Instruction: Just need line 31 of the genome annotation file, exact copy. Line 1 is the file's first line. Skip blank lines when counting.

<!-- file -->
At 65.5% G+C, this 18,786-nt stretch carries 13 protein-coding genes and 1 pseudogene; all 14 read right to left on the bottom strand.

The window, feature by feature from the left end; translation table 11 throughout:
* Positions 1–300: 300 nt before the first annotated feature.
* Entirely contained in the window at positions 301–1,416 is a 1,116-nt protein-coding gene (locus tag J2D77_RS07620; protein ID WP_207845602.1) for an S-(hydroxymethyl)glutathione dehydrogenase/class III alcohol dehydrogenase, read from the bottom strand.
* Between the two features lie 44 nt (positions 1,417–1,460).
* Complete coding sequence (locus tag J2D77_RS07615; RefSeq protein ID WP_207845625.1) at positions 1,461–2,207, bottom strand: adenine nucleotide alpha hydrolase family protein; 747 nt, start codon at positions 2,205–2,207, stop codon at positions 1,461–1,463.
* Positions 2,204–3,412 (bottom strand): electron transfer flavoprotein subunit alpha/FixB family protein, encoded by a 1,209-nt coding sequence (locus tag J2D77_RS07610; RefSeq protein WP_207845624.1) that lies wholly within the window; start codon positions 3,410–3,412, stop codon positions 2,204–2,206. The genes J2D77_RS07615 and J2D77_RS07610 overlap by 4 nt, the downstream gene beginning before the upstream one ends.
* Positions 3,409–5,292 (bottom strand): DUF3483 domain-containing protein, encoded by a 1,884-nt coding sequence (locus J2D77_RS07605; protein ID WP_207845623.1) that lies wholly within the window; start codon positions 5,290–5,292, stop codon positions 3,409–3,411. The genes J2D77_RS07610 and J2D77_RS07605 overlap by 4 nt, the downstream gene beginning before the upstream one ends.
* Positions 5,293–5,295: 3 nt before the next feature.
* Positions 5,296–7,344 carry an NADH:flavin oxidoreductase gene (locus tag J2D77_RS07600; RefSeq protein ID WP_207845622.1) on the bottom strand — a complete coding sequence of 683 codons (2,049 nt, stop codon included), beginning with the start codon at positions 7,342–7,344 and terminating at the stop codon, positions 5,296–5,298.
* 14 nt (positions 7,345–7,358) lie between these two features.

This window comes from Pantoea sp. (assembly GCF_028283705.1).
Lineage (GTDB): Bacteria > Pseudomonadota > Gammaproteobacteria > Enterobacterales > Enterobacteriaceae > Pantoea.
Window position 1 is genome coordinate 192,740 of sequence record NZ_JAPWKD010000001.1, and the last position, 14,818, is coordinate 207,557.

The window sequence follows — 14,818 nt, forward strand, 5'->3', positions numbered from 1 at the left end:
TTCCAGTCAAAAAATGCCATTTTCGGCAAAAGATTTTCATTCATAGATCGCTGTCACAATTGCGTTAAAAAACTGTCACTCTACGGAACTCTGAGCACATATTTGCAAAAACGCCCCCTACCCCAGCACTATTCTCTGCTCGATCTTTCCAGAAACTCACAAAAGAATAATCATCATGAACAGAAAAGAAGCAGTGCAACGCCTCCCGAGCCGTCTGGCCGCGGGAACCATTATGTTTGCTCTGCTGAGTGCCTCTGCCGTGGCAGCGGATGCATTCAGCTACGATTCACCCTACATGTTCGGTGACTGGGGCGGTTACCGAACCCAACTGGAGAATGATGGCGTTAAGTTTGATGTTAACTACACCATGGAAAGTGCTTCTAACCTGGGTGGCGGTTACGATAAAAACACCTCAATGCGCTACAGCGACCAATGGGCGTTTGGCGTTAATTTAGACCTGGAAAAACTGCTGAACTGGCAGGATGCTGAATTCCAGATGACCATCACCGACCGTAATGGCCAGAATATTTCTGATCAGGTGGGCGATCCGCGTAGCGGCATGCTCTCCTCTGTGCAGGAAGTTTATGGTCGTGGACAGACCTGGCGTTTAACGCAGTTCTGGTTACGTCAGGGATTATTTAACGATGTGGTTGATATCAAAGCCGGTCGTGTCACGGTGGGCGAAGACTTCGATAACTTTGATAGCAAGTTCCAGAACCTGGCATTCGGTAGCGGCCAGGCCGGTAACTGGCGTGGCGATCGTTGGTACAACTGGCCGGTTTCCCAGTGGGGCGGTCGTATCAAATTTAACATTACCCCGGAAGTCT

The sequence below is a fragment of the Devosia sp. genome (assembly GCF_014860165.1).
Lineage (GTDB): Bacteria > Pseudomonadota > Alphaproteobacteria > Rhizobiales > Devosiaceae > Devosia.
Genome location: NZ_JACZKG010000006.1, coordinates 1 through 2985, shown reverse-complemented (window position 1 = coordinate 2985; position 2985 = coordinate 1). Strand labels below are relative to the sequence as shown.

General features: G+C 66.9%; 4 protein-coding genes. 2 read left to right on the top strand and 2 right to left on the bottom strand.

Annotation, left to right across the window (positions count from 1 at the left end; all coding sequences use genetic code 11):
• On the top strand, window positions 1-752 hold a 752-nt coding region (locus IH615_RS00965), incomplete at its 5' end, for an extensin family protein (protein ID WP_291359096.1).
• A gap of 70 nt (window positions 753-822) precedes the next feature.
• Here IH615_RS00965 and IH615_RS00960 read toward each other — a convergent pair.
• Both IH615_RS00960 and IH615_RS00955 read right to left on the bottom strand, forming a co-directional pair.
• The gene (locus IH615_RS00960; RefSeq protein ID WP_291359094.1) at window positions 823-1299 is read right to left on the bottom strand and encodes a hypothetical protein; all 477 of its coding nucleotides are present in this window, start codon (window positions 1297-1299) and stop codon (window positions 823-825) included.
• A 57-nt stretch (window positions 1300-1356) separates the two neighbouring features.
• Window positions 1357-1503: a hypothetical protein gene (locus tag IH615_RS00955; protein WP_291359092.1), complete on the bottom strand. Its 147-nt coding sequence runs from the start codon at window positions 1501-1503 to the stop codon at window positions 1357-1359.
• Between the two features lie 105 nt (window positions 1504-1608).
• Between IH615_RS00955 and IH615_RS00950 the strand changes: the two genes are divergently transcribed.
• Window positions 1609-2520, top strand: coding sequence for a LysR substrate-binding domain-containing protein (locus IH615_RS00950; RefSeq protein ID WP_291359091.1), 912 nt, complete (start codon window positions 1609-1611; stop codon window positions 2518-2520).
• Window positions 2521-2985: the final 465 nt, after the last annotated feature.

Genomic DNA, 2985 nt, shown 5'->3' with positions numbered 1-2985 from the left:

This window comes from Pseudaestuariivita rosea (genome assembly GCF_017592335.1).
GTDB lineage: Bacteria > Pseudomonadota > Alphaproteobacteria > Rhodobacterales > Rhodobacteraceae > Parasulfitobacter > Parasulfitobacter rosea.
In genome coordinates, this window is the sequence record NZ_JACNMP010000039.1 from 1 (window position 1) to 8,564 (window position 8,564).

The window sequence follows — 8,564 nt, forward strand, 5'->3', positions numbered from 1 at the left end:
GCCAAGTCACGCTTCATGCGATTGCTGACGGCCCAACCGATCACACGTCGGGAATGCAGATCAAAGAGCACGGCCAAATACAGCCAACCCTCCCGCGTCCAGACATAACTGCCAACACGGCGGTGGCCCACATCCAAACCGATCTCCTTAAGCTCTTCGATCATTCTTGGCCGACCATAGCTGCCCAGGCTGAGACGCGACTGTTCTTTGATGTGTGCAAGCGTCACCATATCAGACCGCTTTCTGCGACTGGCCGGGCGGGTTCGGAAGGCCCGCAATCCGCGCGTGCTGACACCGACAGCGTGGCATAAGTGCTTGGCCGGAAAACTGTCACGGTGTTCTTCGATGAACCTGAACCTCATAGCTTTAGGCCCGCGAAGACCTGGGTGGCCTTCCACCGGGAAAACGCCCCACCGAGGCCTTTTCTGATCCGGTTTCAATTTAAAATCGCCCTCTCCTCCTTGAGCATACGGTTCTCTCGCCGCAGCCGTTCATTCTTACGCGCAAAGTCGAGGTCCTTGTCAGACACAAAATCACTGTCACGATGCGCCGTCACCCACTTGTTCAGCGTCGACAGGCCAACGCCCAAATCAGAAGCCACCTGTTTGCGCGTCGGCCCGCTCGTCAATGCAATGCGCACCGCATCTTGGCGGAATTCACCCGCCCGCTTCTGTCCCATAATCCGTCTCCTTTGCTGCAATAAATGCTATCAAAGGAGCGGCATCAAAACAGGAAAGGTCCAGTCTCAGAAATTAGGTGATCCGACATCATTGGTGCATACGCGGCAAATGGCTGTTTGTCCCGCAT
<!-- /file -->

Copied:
• Window positions 1609-2520, top strand: coding sequence for a LysR substrate-binding domain-containing protein (locus IH615_RS00950; RefSeq protein ID WP_291359091.1), 912 nt, complete (start codon window positions 1609-1611; stop codon window positions 2518-2520).